To craft a compelling marketing mix, you first go through a gauntlet of research and extreme mental exertions. Yet, this entire effort culminates in spending your top dollars to bring the right eyeballs to your business, only for you to end up with a customer base and then lose them in droves after making their first purchase.
“Where did I go wrong?” you wonder. Your customers cannot even purchase from you again, let alone spread the gospel about you. The culprit? Post-purchase dissonance. It is also known as buyer’s remorse.
Post-purchase dissonance is a brute. It (adversely) affects post-purchase satisfaction and blocks repurchase intentions. It also leaves you chasing a new customer all the time — a very costly thing to do.
Fortunately, it is often caused not by a defect in a product itself. According to CEOpedia, “The phenomenon of dissonance is characterized by the fact that we have doubts about the product purchased and we wonder if there was not a better choice, whether we made the best decision.”
CEOpedia further laid it bare, “The post-purchase dissonance is caused by natural thinking of man, it is a normal phenomenon, and it is often encountered.”
To avoid this remorse, prospects, on their part, research as much as possible about the product. And with the Internet turning to a primary source of information for many, then online marketers have a role to play.
Do not mind those who may say there is little marketers can do in the face of it. Even they, just like everyone else, agree that after making a backbreakingly right product, the next most crucial thing to do in business success is shaping perceptions.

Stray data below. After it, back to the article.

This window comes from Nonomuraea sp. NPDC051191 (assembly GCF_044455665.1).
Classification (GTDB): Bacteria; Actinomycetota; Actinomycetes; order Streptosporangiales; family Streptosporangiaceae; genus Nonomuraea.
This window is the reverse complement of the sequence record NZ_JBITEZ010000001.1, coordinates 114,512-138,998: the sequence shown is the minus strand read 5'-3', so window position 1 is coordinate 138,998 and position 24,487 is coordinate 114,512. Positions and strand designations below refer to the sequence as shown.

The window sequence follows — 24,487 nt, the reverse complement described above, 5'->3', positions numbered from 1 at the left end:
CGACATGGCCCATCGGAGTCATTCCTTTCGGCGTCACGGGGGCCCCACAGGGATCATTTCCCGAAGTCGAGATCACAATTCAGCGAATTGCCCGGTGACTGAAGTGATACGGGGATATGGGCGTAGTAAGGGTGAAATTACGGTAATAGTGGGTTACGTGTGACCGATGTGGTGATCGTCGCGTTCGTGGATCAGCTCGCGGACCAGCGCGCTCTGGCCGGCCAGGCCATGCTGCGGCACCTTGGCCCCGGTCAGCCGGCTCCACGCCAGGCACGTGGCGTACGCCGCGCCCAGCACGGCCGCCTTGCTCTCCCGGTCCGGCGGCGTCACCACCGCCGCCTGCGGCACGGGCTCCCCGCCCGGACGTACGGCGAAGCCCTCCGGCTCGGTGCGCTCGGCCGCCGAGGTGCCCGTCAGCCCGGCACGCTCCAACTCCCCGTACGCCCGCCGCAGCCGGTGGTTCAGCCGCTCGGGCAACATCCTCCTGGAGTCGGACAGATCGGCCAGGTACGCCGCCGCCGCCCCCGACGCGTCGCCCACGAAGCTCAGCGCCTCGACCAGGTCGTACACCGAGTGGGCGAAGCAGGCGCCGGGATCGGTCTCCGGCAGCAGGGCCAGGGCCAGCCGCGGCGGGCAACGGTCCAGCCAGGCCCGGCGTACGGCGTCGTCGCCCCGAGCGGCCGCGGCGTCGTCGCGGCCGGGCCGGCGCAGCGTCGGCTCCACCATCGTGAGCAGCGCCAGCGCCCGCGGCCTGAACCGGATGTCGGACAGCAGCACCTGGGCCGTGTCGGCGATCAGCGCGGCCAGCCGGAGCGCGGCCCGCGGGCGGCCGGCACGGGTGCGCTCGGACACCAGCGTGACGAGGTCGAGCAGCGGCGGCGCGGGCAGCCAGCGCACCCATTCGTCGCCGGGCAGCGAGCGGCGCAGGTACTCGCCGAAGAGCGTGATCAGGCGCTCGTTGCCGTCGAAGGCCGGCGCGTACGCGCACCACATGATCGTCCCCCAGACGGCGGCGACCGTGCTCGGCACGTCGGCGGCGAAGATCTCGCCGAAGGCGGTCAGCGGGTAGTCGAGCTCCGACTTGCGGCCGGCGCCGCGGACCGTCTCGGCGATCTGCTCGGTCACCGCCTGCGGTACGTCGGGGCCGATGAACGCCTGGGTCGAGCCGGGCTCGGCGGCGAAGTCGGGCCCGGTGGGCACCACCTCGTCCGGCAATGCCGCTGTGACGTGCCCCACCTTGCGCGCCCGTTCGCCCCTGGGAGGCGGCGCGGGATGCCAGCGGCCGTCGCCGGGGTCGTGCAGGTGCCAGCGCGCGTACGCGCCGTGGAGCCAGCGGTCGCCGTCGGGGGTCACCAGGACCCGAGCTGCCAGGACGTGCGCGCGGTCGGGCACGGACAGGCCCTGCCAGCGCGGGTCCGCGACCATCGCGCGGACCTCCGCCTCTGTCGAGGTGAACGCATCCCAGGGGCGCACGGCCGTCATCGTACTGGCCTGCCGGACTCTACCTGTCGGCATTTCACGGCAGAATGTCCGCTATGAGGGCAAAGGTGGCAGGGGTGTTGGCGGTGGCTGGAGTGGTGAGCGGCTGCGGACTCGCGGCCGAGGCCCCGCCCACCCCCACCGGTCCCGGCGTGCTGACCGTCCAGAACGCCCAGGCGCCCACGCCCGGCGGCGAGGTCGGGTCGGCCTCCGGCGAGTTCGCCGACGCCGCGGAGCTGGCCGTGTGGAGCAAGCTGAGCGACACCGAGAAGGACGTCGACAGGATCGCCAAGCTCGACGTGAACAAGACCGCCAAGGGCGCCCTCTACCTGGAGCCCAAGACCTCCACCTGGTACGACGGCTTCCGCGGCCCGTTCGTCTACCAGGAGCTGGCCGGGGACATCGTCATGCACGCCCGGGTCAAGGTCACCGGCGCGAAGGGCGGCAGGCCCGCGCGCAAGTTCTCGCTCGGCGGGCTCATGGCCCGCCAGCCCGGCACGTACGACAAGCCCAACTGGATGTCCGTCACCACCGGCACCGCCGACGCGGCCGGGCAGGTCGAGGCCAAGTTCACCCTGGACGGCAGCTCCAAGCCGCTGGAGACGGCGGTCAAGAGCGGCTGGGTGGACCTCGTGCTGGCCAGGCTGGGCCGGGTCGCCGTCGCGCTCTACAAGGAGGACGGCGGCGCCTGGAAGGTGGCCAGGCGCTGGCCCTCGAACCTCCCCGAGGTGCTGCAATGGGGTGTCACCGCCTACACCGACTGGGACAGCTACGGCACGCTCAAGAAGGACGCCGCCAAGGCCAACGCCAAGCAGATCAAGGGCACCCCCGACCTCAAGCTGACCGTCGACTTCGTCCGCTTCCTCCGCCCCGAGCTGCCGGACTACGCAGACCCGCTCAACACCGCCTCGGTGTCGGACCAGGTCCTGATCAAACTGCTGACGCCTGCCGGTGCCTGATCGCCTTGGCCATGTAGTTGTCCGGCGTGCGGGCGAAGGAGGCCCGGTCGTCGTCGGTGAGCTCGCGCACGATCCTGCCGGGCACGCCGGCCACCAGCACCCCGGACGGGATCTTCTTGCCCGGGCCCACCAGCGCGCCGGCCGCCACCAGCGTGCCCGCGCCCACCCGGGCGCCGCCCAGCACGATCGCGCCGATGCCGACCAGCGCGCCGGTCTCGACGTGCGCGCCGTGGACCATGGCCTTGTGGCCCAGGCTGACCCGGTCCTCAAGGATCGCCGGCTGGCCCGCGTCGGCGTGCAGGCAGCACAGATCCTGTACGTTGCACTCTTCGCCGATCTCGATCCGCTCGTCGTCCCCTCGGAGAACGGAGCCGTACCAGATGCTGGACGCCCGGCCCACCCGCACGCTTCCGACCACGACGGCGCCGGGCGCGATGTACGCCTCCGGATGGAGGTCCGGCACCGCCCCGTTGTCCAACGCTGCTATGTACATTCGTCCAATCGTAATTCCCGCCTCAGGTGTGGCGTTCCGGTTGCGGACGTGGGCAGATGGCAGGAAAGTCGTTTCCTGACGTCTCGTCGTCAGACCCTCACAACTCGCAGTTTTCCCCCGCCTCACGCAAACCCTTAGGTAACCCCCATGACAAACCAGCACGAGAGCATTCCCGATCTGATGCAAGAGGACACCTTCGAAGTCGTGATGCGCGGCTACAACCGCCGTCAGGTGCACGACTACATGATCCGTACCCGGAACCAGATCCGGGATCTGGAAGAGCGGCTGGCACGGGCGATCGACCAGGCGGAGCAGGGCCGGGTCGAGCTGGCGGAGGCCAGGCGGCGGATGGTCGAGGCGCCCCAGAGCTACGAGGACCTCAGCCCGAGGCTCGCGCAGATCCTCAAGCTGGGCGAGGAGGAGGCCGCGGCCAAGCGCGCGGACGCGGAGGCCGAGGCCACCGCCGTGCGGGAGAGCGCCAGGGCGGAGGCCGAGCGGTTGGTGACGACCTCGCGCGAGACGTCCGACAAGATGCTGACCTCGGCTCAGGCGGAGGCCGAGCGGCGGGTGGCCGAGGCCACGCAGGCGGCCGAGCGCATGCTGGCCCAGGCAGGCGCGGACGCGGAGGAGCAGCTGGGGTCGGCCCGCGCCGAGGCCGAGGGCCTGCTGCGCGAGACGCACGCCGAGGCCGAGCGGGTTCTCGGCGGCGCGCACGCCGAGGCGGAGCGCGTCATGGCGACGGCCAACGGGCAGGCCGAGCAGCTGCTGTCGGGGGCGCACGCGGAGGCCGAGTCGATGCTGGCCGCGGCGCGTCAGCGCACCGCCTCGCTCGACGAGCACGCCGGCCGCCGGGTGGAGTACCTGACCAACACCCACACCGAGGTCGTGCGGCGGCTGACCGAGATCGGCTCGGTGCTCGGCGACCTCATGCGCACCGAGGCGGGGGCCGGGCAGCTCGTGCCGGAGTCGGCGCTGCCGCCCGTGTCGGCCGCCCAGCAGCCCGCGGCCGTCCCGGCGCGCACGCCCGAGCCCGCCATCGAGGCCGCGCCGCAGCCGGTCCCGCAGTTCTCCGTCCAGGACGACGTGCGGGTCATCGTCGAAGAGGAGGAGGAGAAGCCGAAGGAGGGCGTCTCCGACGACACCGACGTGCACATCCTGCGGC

Hence, it all boils down to one thing: leaving favorable information about your product where prospects will first look.
Below is a list of what online marketers can do to combat post-purchase dissonance.
Get every customer signed up to your email list.
It doesn’t cost a dime to get a purchasing customer to drop their email address. If you hand out a contact form for a purchasing customer to fill, most customers will happily fill it.
An email list is essential for the one simple fact that it affords you the chance to speak to multiple people at the same time and giving each one of them the feeling of talking to them alone. It isn’t rocket science either.
To do this, you need a proper email segmentation that allows you to classify your subscribers and send customized emails to each segment.
And with that out of the way, it is time to sell your new customer on the rightfulness of the decision they’ve just made by purchasing your product. But that’s often where the mistake is.
These days, most emails customers get always have something new to show, some new deals or offers that will end soon, or coupons. That is one of those times when marketers need to slow down on offers.
The process of a customer’s buying a product, enjoying it, and purchasing it again or another product from the same brand can be likened to eating. Eating without proper mastication leads to indigestion. While ultimately, food is meant to keep us alive and healthy, not taking it the right way leads to the opposite.
The same analogy goes for ads. While ads are served to bring in customers and keep them loyal to a brand, not allowing for a proper process can elicit aversion or even raise doubts in the mind of a new customer.